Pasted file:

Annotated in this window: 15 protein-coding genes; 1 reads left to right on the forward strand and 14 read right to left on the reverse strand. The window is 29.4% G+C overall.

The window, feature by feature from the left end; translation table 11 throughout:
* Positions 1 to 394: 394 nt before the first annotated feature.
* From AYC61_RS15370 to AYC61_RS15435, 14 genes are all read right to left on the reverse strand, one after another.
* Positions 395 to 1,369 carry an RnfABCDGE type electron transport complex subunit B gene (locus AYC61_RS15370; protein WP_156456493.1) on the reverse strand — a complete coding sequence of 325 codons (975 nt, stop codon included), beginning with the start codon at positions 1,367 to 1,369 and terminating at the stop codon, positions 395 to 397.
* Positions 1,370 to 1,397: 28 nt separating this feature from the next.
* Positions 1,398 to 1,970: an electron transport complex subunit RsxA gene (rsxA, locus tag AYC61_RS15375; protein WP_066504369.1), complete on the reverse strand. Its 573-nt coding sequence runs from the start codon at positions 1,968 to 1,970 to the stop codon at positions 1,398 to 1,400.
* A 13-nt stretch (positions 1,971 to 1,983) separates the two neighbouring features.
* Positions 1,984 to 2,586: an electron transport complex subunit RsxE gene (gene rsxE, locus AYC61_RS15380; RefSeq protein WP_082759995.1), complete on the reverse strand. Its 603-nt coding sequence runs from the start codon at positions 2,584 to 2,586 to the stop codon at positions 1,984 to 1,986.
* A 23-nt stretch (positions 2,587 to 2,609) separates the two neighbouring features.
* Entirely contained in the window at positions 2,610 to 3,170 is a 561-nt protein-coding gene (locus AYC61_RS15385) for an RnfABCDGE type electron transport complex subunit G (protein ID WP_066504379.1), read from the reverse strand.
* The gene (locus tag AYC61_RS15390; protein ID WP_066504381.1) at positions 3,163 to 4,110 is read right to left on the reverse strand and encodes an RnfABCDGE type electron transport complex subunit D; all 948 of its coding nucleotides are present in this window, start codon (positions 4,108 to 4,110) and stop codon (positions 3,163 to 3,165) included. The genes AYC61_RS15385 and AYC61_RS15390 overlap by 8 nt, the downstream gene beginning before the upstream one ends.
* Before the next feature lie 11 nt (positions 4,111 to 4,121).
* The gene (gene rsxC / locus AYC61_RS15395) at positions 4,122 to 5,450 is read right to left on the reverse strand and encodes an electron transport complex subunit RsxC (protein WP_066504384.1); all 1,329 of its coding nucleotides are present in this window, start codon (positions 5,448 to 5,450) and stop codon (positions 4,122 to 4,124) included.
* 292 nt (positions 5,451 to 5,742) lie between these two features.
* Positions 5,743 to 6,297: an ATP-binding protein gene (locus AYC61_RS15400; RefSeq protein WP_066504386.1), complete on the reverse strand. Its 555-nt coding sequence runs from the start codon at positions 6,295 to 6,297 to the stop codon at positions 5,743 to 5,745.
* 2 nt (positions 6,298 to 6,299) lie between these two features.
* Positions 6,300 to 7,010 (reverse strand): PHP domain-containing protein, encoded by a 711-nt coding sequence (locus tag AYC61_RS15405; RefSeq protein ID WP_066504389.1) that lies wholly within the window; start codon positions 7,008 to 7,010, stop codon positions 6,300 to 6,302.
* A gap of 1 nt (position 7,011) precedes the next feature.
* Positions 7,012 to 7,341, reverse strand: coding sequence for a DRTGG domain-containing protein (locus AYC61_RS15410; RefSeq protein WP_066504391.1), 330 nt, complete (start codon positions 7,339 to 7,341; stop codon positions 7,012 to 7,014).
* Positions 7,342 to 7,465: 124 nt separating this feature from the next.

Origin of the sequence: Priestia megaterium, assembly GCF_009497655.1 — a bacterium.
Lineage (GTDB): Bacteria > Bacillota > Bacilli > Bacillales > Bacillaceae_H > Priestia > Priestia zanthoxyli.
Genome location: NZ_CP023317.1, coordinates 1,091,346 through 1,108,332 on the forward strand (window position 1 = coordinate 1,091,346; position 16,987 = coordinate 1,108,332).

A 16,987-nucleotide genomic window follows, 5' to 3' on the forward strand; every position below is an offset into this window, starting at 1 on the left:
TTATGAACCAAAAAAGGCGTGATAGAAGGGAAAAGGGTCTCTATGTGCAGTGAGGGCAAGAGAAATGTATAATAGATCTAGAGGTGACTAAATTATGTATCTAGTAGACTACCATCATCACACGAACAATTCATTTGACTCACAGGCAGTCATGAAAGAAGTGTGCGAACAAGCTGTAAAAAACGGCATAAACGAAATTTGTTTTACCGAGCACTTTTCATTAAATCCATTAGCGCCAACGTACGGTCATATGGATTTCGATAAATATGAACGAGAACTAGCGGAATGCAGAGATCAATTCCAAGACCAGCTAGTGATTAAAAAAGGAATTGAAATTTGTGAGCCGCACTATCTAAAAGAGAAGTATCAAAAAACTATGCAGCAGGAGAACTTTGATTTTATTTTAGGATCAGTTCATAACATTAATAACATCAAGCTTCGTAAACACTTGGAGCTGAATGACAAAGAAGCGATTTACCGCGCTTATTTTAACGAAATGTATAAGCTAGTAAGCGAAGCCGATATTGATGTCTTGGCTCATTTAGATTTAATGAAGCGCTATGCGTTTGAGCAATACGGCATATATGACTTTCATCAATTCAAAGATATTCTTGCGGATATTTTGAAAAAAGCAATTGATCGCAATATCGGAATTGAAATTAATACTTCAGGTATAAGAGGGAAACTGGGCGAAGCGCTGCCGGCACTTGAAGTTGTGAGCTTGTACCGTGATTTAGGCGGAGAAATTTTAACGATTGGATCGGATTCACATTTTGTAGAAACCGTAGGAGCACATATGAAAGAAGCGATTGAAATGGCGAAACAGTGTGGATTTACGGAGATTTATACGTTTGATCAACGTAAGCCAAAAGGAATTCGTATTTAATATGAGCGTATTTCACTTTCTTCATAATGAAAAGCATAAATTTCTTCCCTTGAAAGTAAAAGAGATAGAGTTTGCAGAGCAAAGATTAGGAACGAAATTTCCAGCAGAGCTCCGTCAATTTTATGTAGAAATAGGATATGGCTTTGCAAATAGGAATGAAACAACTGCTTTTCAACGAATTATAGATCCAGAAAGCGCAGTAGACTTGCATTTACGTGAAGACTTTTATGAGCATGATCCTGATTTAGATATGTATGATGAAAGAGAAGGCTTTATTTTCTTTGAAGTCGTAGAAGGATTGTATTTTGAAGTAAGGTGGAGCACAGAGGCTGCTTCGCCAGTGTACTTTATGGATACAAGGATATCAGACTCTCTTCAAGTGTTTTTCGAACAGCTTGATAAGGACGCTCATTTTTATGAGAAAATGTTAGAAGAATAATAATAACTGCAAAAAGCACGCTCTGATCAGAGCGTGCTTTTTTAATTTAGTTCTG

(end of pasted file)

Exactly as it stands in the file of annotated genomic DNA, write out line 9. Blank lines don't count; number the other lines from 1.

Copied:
* Positions 1,984 to 2,586: an electron transport complex subunit RsxE gene (gene rsxE, locus AYC61_RS15380; RefSeq protein WP_082759995.1), complete on the reverse strand. Its 603-nt coding sequence runs from the start codon at positions 2,584 to 2,586 to the stop codon at positions 1,984 to 1,986.